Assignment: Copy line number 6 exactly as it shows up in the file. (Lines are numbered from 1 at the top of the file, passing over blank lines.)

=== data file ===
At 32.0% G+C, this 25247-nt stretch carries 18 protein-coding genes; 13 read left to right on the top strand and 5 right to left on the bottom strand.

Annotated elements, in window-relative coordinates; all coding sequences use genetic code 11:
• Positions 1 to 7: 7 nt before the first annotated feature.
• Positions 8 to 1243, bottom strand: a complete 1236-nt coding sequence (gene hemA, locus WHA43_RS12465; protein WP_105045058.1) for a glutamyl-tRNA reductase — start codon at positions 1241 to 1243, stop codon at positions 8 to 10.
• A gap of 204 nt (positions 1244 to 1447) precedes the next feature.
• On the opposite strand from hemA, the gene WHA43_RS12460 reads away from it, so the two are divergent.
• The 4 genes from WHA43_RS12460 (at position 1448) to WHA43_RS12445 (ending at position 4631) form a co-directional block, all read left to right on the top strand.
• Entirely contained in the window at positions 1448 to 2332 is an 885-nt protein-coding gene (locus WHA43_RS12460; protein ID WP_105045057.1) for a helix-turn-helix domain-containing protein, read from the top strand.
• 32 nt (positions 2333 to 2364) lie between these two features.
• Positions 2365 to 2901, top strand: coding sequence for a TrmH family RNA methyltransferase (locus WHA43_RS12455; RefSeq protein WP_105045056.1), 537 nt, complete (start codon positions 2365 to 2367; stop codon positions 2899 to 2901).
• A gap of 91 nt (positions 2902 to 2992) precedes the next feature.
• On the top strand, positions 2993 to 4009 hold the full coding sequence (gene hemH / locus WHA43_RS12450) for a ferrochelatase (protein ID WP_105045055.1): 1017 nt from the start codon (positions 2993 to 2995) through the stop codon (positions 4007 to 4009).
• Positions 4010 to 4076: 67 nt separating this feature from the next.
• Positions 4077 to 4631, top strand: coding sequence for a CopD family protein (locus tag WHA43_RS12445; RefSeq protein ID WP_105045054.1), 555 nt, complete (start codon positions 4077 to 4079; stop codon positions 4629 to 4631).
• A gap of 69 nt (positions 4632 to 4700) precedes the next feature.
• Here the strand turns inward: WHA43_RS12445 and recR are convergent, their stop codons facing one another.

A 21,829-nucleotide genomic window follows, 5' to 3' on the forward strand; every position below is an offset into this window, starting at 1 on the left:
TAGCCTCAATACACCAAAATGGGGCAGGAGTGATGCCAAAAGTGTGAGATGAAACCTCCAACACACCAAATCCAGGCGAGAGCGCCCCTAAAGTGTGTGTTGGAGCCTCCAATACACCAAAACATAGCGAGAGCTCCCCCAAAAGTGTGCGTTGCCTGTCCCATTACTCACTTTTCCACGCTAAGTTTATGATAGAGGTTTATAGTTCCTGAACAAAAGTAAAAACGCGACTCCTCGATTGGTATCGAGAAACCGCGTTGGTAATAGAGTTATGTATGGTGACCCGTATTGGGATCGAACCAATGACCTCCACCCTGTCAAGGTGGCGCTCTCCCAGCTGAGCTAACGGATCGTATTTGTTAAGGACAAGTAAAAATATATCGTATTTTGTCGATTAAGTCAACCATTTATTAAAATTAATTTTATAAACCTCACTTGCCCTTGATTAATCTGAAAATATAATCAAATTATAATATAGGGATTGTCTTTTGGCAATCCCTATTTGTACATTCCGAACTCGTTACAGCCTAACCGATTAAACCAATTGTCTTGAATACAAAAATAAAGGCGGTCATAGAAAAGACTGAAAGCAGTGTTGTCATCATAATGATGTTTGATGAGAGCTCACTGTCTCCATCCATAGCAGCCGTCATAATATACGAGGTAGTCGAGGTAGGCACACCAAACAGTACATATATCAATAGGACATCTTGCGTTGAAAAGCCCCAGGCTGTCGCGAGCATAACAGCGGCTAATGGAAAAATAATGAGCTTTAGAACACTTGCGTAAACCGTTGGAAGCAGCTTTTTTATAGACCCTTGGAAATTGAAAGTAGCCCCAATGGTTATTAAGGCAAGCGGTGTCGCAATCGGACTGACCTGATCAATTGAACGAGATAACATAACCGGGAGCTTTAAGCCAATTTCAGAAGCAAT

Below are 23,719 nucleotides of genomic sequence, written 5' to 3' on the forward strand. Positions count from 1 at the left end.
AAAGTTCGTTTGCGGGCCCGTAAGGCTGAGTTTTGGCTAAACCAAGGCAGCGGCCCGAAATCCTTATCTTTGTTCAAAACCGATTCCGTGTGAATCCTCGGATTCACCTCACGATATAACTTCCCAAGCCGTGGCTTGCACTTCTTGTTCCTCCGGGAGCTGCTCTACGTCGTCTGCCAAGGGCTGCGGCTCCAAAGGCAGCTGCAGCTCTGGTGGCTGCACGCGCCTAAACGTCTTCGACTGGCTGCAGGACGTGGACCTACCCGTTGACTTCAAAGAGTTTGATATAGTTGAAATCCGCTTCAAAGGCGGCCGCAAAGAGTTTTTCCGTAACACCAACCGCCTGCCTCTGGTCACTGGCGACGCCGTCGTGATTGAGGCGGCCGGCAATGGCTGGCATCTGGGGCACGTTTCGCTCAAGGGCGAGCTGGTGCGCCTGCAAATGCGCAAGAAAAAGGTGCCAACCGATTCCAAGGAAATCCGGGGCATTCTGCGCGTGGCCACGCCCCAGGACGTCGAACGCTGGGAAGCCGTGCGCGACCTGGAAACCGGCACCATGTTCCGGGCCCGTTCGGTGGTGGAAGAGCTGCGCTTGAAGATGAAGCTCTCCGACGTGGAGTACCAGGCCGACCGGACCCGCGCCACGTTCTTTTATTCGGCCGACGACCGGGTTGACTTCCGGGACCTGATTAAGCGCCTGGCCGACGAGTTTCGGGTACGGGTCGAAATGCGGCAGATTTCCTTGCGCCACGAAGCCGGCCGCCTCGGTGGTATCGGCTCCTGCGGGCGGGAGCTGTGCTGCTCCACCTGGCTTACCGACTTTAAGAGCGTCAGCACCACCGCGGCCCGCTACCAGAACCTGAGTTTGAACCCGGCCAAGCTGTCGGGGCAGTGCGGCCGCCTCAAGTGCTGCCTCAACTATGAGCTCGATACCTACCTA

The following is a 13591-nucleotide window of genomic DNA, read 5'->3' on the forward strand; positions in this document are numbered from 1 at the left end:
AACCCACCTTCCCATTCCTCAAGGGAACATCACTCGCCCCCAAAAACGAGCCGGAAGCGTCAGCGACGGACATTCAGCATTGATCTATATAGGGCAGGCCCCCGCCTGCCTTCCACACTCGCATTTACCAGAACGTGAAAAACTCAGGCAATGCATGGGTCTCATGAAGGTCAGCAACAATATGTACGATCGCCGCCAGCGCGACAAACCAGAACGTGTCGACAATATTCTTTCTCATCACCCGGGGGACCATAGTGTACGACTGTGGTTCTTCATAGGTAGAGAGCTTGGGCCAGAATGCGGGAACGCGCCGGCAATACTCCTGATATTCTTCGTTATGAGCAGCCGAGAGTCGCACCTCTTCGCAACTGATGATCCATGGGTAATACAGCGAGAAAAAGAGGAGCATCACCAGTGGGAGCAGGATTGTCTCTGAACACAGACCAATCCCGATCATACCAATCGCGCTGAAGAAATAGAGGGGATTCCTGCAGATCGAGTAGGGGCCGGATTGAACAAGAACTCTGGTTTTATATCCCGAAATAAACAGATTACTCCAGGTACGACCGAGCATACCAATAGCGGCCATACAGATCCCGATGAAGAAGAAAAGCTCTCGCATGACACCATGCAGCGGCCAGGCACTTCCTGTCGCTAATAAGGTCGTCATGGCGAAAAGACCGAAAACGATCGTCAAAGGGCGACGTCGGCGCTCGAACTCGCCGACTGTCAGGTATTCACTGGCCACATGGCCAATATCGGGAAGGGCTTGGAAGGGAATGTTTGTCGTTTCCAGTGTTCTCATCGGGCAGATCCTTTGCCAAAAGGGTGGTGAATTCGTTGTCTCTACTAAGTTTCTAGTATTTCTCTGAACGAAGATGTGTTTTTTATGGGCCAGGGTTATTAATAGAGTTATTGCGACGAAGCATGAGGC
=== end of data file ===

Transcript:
• On the opposite strand from hemA, the gene WHA43_RS12460 reads away from it, so the two are divergent.